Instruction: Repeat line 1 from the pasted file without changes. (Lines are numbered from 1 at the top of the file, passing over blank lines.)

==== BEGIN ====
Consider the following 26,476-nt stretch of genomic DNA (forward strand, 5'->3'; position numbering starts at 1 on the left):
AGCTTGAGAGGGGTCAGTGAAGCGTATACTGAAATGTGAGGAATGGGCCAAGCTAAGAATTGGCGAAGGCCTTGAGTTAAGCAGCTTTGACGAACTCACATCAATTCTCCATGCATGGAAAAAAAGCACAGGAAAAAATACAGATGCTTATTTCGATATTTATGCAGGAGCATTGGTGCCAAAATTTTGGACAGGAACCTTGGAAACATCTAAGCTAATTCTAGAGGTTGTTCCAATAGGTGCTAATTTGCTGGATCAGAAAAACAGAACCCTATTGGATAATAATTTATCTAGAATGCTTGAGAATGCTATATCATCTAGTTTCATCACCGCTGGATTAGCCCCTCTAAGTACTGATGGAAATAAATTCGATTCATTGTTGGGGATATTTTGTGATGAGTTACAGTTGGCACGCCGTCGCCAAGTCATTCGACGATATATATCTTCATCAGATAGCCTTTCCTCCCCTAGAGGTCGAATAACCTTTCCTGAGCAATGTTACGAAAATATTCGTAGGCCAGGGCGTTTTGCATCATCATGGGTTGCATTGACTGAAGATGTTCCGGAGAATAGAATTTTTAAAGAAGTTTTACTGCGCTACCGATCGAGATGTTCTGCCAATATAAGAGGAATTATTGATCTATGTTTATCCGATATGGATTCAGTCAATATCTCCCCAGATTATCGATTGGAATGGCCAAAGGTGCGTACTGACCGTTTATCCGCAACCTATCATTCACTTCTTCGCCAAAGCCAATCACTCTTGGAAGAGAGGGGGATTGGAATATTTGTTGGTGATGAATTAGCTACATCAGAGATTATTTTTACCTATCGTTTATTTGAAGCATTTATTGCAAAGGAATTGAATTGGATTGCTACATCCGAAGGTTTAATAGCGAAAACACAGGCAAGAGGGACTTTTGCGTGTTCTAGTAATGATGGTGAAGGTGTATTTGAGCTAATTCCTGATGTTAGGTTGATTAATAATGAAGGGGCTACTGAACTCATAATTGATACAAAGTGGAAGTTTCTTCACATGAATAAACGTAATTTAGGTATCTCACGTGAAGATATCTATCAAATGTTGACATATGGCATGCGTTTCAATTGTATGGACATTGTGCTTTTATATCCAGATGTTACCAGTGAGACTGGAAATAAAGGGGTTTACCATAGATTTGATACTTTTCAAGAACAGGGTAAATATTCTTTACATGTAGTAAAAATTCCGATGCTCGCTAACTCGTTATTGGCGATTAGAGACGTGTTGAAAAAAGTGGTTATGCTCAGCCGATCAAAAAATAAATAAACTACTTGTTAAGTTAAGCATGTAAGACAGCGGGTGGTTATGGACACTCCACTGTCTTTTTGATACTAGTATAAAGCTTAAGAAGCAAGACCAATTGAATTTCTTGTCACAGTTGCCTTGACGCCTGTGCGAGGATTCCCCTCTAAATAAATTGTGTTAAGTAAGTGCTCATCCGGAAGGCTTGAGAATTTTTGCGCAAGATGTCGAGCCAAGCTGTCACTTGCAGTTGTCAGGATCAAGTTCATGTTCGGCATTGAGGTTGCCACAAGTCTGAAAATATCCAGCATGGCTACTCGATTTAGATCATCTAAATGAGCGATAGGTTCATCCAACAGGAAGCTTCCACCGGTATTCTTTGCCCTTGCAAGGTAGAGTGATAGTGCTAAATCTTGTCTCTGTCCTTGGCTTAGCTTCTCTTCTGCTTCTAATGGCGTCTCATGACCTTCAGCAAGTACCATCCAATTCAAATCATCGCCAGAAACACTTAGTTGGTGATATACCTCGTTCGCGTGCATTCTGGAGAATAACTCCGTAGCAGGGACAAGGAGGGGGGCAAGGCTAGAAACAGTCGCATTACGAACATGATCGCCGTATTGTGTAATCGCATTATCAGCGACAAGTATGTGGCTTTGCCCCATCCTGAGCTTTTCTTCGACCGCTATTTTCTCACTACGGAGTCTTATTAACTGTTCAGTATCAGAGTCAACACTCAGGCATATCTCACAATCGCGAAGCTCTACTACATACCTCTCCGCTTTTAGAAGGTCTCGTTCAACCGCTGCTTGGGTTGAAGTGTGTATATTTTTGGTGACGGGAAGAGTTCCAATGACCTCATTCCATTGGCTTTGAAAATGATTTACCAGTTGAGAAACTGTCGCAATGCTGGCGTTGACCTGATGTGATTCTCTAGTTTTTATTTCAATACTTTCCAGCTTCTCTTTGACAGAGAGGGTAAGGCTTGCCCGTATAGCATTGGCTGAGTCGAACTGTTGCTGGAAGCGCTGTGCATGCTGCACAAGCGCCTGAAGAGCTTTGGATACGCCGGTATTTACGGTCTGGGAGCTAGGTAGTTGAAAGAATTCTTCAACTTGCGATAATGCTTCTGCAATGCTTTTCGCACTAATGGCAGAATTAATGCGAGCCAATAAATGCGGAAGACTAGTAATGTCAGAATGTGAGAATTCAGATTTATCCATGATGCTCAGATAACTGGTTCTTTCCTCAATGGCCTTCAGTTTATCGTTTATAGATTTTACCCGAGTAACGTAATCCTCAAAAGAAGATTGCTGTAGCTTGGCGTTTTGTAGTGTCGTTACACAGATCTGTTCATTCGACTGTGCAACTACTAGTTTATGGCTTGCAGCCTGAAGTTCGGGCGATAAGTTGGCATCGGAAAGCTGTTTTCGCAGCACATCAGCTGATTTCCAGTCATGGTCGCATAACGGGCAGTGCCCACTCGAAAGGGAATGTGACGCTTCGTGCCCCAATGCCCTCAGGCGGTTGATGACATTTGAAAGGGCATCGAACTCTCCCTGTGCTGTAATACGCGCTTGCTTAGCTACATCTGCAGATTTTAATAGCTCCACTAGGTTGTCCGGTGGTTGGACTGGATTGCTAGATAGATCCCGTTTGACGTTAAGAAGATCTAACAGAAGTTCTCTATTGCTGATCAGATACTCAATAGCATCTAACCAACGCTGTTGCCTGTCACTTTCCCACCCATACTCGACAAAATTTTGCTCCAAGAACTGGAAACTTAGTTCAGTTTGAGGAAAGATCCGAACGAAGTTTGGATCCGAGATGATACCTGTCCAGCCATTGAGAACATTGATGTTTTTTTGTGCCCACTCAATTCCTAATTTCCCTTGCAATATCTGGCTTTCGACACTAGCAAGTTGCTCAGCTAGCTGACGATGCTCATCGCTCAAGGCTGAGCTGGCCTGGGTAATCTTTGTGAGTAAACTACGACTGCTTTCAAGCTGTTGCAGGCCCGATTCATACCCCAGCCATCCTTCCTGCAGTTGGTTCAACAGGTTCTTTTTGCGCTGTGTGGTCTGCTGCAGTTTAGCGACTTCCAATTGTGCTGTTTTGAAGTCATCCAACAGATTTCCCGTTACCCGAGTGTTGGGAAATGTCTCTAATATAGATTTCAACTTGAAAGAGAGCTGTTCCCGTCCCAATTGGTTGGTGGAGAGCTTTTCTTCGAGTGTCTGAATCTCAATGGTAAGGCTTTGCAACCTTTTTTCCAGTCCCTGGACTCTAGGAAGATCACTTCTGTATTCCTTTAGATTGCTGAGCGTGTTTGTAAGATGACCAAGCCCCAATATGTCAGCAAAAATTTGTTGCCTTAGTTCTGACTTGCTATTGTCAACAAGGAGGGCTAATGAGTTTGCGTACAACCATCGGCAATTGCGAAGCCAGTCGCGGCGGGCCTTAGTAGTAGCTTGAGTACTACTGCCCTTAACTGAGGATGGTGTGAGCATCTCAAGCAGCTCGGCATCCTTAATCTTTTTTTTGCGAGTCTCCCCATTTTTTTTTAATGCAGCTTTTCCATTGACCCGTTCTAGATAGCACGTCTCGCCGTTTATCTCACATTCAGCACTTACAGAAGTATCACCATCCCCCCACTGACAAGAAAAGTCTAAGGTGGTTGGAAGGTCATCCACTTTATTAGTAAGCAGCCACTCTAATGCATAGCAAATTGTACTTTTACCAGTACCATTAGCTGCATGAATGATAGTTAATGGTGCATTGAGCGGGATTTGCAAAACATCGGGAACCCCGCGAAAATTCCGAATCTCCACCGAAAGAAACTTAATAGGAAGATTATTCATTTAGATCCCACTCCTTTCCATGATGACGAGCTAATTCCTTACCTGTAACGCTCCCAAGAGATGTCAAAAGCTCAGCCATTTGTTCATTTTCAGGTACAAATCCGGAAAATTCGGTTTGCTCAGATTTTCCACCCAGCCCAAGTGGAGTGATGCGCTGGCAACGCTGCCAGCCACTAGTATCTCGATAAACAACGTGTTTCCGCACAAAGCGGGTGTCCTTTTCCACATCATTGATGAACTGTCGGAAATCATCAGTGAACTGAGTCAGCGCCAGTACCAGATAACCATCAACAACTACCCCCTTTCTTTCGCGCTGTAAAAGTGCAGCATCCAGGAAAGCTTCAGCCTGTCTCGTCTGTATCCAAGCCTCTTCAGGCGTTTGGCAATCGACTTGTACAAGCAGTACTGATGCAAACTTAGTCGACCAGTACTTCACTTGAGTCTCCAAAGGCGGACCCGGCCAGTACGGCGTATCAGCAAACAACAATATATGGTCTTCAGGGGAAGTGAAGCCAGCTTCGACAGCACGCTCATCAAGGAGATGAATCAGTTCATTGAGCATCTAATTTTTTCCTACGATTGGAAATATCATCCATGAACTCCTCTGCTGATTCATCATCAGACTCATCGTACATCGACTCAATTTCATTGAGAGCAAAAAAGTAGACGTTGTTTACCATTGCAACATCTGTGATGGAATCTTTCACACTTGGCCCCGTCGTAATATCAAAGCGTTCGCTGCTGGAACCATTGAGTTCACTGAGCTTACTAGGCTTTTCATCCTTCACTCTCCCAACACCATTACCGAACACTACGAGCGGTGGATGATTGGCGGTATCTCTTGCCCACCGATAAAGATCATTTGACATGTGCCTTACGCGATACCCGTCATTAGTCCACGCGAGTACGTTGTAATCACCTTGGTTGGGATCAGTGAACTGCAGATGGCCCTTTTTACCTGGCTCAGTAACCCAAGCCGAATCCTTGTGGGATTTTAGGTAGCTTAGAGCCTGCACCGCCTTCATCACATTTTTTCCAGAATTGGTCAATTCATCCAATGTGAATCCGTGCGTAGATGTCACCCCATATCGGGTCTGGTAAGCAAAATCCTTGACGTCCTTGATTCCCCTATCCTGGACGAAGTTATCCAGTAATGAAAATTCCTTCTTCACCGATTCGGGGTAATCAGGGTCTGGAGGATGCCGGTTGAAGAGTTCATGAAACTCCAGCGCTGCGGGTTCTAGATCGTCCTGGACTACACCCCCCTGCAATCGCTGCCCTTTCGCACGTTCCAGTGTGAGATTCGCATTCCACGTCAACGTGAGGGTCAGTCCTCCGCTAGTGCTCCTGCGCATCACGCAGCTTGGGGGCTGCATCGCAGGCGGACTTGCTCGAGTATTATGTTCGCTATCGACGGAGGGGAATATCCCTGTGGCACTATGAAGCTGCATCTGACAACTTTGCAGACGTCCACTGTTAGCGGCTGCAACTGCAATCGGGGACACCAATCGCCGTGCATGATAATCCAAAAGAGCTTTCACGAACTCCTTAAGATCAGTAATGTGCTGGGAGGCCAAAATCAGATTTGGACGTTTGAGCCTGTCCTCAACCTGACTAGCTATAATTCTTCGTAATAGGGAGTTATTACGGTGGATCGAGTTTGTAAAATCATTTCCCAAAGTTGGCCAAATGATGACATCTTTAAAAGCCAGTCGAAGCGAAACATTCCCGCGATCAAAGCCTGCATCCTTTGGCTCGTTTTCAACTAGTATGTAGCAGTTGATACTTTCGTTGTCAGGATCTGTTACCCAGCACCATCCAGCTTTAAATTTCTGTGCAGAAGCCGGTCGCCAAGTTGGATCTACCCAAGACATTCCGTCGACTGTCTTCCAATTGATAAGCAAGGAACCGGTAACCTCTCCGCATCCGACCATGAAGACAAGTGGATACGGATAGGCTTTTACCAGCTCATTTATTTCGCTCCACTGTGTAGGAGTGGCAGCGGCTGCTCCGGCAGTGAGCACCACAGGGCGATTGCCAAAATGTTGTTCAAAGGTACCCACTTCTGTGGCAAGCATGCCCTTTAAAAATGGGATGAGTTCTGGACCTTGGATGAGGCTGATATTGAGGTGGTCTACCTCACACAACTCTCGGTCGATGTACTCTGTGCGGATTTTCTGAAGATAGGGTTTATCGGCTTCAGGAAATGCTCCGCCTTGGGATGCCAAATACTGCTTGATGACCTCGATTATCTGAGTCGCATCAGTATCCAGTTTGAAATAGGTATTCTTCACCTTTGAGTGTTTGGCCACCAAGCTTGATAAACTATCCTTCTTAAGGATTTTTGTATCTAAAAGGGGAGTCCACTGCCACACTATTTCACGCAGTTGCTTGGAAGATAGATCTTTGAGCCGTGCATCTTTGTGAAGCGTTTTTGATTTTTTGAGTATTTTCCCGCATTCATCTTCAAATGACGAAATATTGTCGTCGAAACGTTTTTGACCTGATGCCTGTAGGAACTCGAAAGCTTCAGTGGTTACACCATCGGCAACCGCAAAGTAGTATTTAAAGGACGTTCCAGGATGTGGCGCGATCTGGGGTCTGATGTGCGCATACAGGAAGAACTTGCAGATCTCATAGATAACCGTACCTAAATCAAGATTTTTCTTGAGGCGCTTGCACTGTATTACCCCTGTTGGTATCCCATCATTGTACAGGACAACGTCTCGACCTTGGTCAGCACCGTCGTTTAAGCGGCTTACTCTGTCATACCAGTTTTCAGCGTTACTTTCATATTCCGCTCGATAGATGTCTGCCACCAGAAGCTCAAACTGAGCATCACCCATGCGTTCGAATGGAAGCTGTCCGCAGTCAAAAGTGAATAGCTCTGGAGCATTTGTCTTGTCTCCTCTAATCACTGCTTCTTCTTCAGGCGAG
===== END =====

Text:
Consider the following 26,476-nt stretch of genomic DNA (forward strand, 5'->3'; position numbering starts at 1 on the left):